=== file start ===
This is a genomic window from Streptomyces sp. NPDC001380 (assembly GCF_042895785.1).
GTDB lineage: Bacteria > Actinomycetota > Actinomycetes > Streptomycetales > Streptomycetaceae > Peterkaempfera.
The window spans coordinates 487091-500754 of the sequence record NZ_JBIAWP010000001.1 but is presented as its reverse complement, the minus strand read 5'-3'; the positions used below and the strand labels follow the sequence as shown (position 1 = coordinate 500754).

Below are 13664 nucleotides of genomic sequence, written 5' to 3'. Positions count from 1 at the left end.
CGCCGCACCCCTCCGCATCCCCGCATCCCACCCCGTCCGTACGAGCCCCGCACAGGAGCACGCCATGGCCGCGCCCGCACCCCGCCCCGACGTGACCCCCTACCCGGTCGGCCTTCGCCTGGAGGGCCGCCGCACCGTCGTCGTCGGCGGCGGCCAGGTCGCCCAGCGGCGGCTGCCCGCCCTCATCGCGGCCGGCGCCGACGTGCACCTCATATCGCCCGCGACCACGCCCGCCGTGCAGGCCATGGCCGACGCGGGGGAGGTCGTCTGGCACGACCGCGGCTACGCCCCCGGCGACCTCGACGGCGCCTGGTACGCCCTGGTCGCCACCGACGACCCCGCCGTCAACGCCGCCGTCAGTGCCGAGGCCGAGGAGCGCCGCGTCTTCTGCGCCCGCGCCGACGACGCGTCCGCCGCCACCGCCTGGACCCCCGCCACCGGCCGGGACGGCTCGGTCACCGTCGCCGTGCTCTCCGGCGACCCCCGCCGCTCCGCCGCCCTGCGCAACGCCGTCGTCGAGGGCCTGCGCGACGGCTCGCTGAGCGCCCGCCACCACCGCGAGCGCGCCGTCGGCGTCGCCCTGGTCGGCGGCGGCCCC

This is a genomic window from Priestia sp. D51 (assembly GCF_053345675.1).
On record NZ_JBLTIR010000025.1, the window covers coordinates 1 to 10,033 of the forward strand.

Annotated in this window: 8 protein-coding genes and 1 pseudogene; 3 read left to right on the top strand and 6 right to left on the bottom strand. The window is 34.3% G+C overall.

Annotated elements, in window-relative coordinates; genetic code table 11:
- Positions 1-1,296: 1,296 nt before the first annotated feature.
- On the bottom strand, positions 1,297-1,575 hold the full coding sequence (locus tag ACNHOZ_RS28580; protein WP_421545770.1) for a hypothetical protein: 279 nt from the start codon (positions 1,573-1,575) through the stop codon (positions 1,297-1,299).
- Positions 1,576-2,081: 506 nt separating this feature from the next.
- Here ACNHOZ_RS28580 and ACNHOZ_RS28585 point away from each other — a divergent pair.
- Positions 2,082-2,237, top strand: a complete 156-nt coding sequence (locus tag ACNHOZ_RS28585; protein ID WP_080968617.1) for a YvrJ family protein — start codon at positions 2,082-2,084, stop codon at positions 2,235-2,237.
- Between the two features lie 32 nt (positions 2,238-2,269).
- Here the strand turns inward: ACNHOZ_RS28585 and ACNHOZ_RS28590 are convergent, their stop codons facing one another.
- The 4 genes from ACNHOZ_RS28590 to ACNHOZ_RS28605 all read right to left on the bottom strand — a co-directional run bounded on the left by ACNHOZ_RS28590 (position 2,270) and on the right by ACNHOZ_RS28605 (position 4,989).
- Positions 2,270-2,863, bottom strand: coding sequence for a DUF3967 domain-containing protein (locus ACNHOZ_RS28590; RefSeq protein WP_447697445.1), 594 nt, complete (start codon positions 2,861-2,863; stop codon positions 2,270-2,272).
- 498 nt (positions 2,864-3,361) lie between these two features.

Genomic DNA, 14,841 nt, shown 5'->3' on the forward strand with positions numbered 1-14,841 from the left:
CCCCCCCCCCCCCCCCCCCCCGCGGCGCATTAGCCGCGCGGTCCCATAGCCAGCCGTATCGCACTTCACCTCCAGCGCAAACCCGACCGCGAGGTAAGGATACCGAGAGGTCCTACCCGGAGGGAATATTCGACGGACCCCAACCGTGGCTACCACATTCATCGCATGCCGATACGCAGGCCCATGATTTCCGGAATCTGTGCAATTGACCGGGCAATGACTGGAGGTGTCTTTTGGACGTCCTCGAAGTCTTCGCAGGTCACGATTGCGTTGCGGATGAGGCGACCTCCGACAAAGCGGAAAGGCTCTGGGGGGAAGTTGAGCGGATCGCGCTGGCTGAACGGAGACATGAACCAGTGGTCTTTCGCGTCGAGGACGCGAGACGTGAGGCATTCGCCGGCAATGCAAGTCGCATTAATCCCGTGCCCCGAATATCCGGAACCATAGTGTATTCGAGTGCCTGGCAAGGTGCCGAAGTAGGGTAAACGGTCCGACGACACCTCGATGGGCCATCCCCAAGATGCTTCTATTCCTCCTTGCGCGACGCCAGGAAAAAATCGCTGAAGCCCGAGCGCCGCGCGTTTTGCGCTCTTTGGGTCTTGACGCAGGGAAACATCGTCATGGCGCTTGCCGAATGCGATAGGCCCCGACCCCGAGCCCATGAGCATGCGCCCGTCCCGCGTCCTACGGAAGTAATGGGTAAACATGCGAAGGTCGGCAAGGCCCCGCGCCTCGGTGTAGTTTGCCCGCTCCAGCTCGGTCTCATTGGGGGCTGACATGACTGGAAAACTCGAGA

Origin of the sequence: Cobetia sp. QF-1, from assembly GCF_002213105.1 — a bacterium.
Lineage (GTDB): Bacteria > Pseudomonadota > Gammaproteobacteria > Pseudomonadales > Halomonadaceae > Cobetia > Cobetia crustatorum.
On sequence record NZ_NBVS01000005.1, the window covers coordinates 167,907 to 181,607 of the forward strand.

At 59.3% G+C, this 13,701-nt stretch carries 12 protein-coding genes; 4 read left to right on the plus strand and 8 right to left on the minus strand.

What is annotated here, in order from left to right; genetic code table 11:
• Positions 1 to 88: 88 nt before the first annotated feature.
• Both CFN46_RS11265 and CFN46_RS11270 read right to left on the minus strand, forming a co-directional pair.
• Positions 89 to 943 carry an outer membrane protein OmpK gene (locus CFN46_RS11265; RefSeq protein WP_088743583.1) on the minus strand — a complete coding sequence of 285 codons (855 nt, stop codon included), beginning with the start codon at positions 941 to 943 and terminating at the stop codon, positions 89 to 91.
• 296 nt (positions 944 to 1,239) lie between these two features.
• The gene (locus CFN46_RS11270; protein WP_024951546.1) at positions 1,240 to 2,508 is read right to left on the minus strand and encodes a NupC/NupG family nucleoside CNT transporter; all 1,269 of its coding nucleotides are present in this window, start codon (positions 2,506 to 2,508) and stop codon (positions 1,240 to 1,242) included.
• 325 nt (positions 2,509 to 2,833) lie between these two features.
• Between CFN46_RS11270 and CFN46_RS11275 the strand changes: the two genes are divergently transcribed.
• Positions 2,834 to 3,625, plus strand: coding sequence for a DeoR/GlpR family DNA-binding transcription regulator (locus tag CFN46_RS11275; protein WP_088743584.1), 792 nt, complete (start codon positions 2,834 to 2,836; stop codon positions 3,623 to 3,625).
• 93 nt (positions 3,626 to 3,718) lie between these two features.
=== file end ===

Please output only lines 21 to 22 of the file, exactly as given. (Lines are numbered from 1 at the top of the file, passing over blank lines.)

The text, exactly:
CCCCCCCCCCCCCCCCCCCCCGCGGCGCATTAGCCGCGCGGTCCCATAGCCAGCCGTATCGCACTTCACCTCCAGCGCAAACCCGACCGCGAGGTAAGGATACCGAGAGGTCCTACCCGGAGGGAATATTCGACGGACCCCAACCGTGGCTACCACATTCATCGCATGCCGATACGCAGGCCCATGATTTCCGGAATCTGTGCAATTGACCGGGCAATGACTGGAGGTGTCTTTTGGACGTCCTCGAAGTCTTCGCAGGTCACGATTGCGTTGCGGATGAGGCGACCTCCGACAAAGCGGAAAGGCTCTGGGGGGAAGTTGAGCGGATCGCGCTGGCTGAACGGAGACATGAACCAGTGGTCTTTCGCGTCGAGGACGCGAGACGTGAGGCATTCGCCGGCAATGCAAGTCGCATTAATCCCGTGCCCCGAATATCCGGAACCATAGTGTATTCGAGTGCCTGGCAAGGTGCCGAAGTAGGGTAAACGGTCCGACGACACCTCGATGGGCCATCCCCAAGATGCTTCTATTCCTCCTTGCGCGACGCCAGGAAAAAATCGCTGAAGCCCGAGCGCCGCGCGTTTTGCGCTCTTTGGGTCTTGACGCAGGGAAACATCGTCATGGCGCTTGCCGAATGCGATAGGCCCCGACCCCGAGCCCATGAGCATGCGCCCGTCCCGCGTCCTACGGAAGTAATGGGTAAACATGCGAAGGTCGGCAAGGCCCCGCGCCTCGGTGTAGTTTGCCCGCTCCAGCTCGGTCTCATTGGGGGCTGACATGACTGGAAAACTCGAGA

Origin of the sequence: Cobetia sp. QF-1, from assembly GCF_002213105.1 — a bacterium.